As my knee held up, Daniel gently picked up the pace and before I knew it we were passing the Crew again at eight kilometres, the adrenaline kicked in as I saluted my way through and started to feel ill. The rush swept through my body and my legs started to feel gelatinous. I got my head down and I was at nine kilometres but felt as if I couldn’t breathe properly and realised I didn’t have enough for the last thousand metres. I’m guessing Daniel realised this as well as he said “you’ve got this”. He took my water and just spoke to me and although I didn’t reply, I was grateful. The 500m marker felt like miles away, I walked the same way to get to the start, and running it seemed so much further. I still think it wasn’t 500m away, by the time we got to 200m to go I was ready to throw myself on the floor and have a tantrum. Why was I still running, why was I even running?! Daniel had told me when we got to this point I should assess how I felt and if I had it in me, to sprint and finish strong. At this point I questioned whoever invented running and wanted to clothesline them. But as I approached 100m to go, I looked over at Daniel and started sprinting.

I’m sorry, what?!

I darted around people and sprinted through the finish line. I won’t mention running through and going to the barrier as I though I was going to pass out/vomit/die.
Then came the overwhelming sense of emotion having realised how far I had come since February. I didn’t get a PB on this occasion, but I proved to myself that I will eventually get one with more rehabilitation and training. Then there’s Charlotte who hasn’t run a race in ages and my sister who told Charlie a year ago at my medal ceremony she doesn’t run … ran her first race. Proud.

I don’t have enough words right now for Daniel. From my hospital bed to crossing the finish line you were and always have been so supportive and I’m grateful to you for helping me achieve this milestone to getting better. Not to mention Darren, Baz and Cory (BANG).

Special thanks to Greg & Chloe at Nike and the lovely Niran and Tahirah at Awesomeness Central.

With a dodgy knee, no training and gentle pushing from a running buddy the night got owned on May 18th.

And there will be many more of those to come if I have anything to do with it.


When Angel met Gunnersbury


Another random race, random location. Corey who leads Run Dem Crew West and Darren signed up and after Harvel and the fun we had on that excursion, I had to be a part of that action.

So after waking up at the asscrack of dawn on a Sunday, I got ready and met Corey and we made our way to Acton Town meeting some of the others from the crew along the way.


Thankfully there was reception as it was apparent from the moment we made our way from the tube station, that there would be no signs. Anywhere.

Arrived in plenty of time, got our race numbers promptly and decided to change/go to the loo etc. With limited direction we eventually found the toilets. Dirty and far away from the start.

Back to base and after checking bags and a chat we were lead to the middle of the field where we had a group stretch and then started a few minutes after 11 with no visible start line. As there wasn’t a clock to show the time or anything we checked or watches/phones. Winging it dot com. I had already decided to take this as a Sunday race, with a tee and medal. Shrug it off dot com.

As we started (when the dude shouted “go” a la school) we all set off from the middle of the field to the edge and onto the pathway which led around the park. As usual it was about taking time, and it was my job to rein in a certain person who shall remain nameless (Corey, it was Corey)  from running too fast as we both had the British 10k the following Sunday.

It was apparent after a while too that Darren was going to take his time as the recurring ankle reared its ugly head.  With no real mile markers (spray paint on the floor, I mean c’mon man) we ran around and I barked at Corey ever so often to remind him to tek time.  I do take a few miles to get into the groove so I just kept on until that happened. By that time we had gone round once and things seemed to be going okay, water at the designated station and energy drinks in cups. We had a chat with a few people as we ran including a lovely lady from my end of town. I talked to her about RDC West and then let Corey do his thing. Second lap I got excited as the site stated two laps round the park. I quickly got told by the very man I was supposed to slow down … to slow down as we had one more blasted lap to go. Kiss My Teeth. I was hungry now.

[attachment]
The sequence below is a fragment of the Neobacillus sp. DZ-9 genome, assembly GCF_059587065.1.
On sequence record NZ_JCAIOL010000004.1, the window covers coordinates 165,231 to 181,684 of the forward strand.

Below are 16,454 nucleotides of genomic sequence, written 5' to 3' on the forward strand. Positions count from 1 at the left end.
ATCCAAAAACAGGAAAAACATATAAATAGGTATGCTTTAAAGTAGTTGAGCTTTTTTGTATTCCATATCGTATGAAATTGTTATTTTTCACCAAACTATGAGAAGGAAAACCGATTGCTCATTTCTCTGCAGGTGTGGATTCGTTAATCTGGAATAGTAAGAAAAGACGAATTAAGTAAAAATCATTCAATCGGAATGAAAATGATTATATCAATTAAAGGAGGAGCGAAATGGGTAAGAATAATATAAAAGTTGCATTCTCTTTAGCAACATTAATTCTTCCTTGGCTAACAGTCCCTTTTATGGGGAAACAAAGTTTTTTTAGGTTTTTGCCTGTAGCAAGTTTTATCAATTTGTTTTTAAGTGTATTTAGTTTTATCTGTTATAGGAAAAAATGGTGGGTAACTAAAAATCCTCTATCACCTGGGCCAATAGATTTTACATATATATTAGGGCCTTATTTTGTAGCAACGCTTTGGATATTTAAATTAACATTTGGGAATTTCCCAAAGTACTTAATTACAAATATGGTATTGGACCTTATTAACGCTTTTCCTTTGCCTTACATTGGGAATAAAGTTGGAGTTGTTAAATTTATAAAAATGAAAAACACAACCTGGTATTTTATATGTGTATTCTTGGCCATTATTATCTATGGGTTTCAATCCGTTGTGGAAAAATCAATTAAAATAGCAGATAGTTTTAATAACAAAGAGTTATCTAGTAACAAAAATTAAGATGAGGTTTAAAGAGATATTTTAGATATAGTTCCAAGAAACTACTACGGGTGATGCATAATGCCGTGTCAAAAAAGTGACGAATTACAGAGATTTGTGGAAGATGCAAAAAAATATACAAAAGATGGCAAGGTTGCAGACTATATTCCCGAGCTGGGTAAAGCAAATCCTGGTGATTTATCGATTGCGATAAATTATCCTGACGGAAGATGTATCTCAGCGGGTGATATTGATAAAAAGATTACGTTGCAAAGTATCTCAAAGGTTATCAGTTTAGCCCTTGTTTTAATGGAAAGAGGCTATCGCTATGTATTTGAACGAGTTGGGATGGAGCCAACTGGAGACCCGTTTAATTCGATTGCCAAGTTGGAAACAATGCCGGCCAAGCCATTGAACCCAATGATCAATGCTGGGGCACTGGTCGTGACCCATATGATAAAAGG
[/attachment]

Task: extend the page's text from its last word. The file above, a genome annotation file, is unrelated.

Having slowed down a fair bit, Corey and the lady I recruited to RDC West with her partner took up their pace a little leaving Darren and I to take our time round. A fair few people around the park giving encouraging applause and words of encouragement as they were out in the park with their kids or dogs. Have to say despite any form of markings apart from marshalls pointing out the way Gunnersbury isn’t a bad park at all.

Speaking to Darren to encourage him for a little while I made sure I checked on anyone walking to make sure they were good. For me, those moments where you want to give up are often averted by the right thing said at the right time. Grumpy bag didn’t quite appreciate me asking if she was okay, nevermind innit. I expect if she weren’t so grumpy she’d have friends running with her offering encouragement. *blows a raspberry*

It was that time for the final corner, I put in a sprint for the last 300m and then waited for Darren to cross the line.

On reflection, it was a very nice course in terms of the park and was glad to be running en masse again with some of the RDC/RDC West folk, but mate I was not impressed with no lack of a clock at the start/finish line. Having someone should GO! and have a woman with a stopwatch record your time (which I’d like to point out a fortnight later I am STILL none the wiser) aint cool.


*How do people coming to the park from the station know how to get to the aformentioned park? Telepathy? And I don’t mean the jungle rave, either …

*No markers, spray paint on the floor? We aint in Hackney. At least laminated cards on a tree or something? No? Okay then.

*Tee was okay, although an option for smaller people would be nice.

*Medal … next!

Would rather pay a bit more money for that. Harvel was for around the same money and THEY managed to have all of this for a five-mile cross country race.

Take note, organisers. If you do, I may reach back.